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Conservation Success Story: The Common Eider

As glamorous as they are, common eiders have such limited range and so few pursuers that they don’t get a lot of attention when it comes to conservation. They certainly don’t have the widespread appeal of mallards, pintails and other popular species. But in Maine, the eider conservation story is remarkable.

Biologist Brad Allen is the Bird Group Leader for the state of Maine. A man of many talents and interests, Brad is passionate about eiders.

“They’re a beautiful duck to handle in the spring,” he said. “They’re a lot of fun to catch. I’ve banded thousands of them.

“I love all aspects of eider hunting. I love being on the Maine islands. When I go out in the spring where these birds are nesting, I love dealing with them. They’re so different than most of the ducks we’re used to. They’re the antithesis of puddle ducks, they have a totally different history. It requires a different mindset.”

In 1907, there were two breeding pairs of eiders left in Maine. By 2013 there were 20,000 nesting hens. What caused such a spectacular recovery?

“It was a perfect storm of conservation and people leaving the islands, so that left more habitat for birds to nest on,” said Brad. “The migratory bird treaty act of 1916 outlawed market hunting and year-round killing and set the stage for recovery. There was a moratorium on hunting from 1916-1935 when the population had started to recover. A lot of things worked in concert to allow the recovery to begin.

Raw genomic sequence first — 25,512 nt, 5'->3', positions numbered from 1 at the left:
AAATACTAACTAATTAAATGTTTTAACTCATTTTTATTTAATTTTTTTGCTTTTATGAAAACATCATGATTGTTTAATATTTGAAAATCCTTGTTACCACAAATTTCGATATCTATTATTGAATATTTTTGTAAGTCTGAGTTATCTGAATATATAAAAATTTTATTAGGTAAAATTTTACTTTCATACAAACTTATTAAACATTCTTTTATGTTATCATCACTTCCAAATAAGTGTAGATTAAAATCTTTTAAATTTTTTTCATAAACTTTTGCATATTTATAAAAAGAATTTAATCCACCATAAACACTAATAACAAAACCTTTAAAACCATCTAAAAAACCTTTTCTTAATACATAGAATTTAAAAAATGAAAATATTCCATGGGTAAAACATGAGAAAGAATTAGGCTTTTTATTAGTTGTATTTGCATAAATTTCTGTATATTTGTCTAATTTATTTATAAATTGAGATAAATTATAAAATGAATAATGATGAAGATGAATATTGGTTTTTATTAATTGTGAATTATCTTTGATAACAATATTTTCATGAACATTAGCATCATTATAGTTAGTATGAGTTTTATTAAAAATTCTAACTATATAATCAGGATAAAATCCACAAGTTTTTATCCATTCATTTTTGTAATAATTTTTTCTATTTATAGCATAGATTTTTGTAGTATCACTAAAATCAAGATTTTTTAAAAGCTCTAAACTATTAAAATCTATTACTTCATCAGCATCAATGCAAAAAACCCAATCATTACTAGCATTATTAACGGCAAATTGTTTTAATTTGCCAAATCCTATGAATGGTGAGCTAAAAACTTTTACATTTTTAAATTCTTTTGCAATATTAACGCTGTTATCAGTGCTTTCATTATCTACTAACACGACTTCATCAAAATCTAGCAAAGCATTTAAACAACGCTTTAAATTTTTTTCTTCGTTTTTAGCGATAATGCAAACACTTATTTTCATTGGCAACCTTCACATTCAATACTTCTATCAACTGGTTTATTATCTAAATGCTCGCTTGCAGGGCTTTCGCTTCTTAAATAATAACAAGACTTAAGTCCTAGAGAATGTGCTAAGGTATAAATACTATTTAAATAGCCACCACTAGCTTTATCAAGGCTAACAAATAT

“Right now the great black-backed gull eats eider ducklings,” he continued. “In 1928 there were none of those gulls, but they moved in from Canada. During the recovery period, the predators weren’t around, so the recovery took hold.

“Now we’re plateaued. The population is very stable. There have been stressors that are new to us in the last 10 years, like a new virus that killed at least 6,000 in Cape Cod in the last few years. Thousands of birds were washing up on Cape Cod.”

Still, even with a stable population, over-harvest can be a concern, and the state keeps a close eye on it. According to Brad, Maine has reduced the bag limit twice since 1998 (down to four now).

“The goal is to be at or close to 30,000 nesting pairs, but that might be too high,” he said. “We’re fighting predation, we’re fighting this new disease, but overall the population is in very good shape."

Eating Eiders

Yes, sea ducks can make great table fare.

“If they’re prepared right, they won’t taste any different than any other duck,” said DU volunteer Shawn Price. “Even better, seriously.” Shawn marinades eider breasts in lemon-lime soda, wraps them in bacon and grills or bakes them.

“They primarily feed on muscles, which gives them a mild flavor, more mild than other sea ducks,” he said.

Allen agrees. He’s disturbed by how many hunters illegally discard eiders and other sea ducks.

“Wanton waste is a big problem with sea ducks,” Allen reports. “I prefer eiders to the other sea ducks, because their major food item is blue mussels. Blue mussels are 80 percent of their diet. So they don’t taste like, say, a starfish like other sea ducks might.”

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